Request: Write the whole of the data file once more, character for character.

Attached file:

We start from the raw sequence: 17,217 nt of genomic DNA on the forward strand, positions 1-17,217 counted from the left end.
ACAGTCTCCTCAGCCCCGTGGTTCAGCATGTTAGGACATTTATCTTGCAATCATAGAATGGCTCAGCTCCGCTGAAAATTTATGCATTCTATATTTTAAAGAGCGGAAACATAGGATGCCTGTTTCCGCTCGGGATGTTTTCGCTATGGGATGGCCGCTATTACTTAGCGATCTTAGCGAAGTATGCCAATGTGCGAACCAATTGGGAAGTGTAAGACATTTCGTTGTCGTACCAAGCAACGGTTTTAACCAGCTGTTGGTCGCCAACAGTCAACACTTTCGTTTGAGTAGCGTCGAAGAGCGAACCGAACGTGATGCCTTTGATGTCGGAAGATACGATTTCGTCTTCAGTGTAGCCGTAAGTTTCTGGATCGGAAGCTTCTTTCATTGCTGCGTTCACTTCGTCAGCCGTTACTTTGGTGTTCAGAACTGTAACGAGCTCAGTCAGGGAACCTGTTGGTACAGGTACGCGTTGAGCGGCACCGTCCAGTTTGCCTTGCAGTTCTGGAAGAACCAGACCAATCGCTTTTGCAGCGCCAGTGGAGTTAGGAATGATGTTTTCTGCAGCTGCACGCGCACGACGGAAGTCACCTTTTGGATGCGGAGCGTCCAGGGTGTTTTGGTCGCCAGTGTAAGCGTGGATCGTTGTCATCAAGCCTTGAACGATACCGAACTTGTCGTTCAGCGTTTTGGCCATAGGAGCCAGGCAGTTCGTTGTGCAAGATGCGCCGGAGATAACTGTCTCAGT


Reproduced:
We start from the raw sequence: 17,217 nt of genomic DNA on the forward strand, positions 1-17,217 counted from the left end.
ACAGTCTCCTCAGCCCCGTGGTTCAGCATGTTAGGACATTTATCTTGCAATCATAGAATGGCTCAGCTCCGCTGAAAATTTATGCATTCTATATTTTAAAGAGCGGAAACATAGGATGCCTGTTTCCGCTCGGGATGTTTTCGCTATGGGATGGCCGCTATTACTTAGCGATCTTAGCGAAGTATGCCAATGTGCGAACCAATTGGGAAGTGTAAGACATTTCGTTGTCGTACCAAGCAACGGTTTTAACCAGCTGTTGGTCGCCAACAGTCAACACTTTCGTTTGAGTAGCGTCGAAGAGCGAACCGAACGTGATGCCTTTGATGTCGGAAGATACGATTTCGTCTTCAGTGTAGCCGTAAGTTTCTGGATCGGAAGCTTCTTTCATTGCTGCGTTCACTTCGTCAGCCGTTACTTTGGTGTTCAGAACTGTAACGAGCTCAGTCAGGGAACCTGTTGGTACAGGTACGCGTTGAGCGGCACCGTCCAGTTTGCCTTGCAGTTCTGGAAGAACCAGACCAATCGCTTTTGCAGCGCCAGTGGAGTTAGGAATGATGTTTTCTGCAGCTGCACGCGCACGACGGAAGTCACCTTTTGGATGCGGAGCGTCCAGGGTGTTTTGGTCGCCAGTGTAAGCGTGGATCGTTGTCATCAAGCCTTGAACGATACCGAACTTGTCGTTCAGCGTTTTGGCCATAGGAGCCAGGCAGTTCGTTGTGCAAGATGCGCCGGAGATAACTGTCTCAGT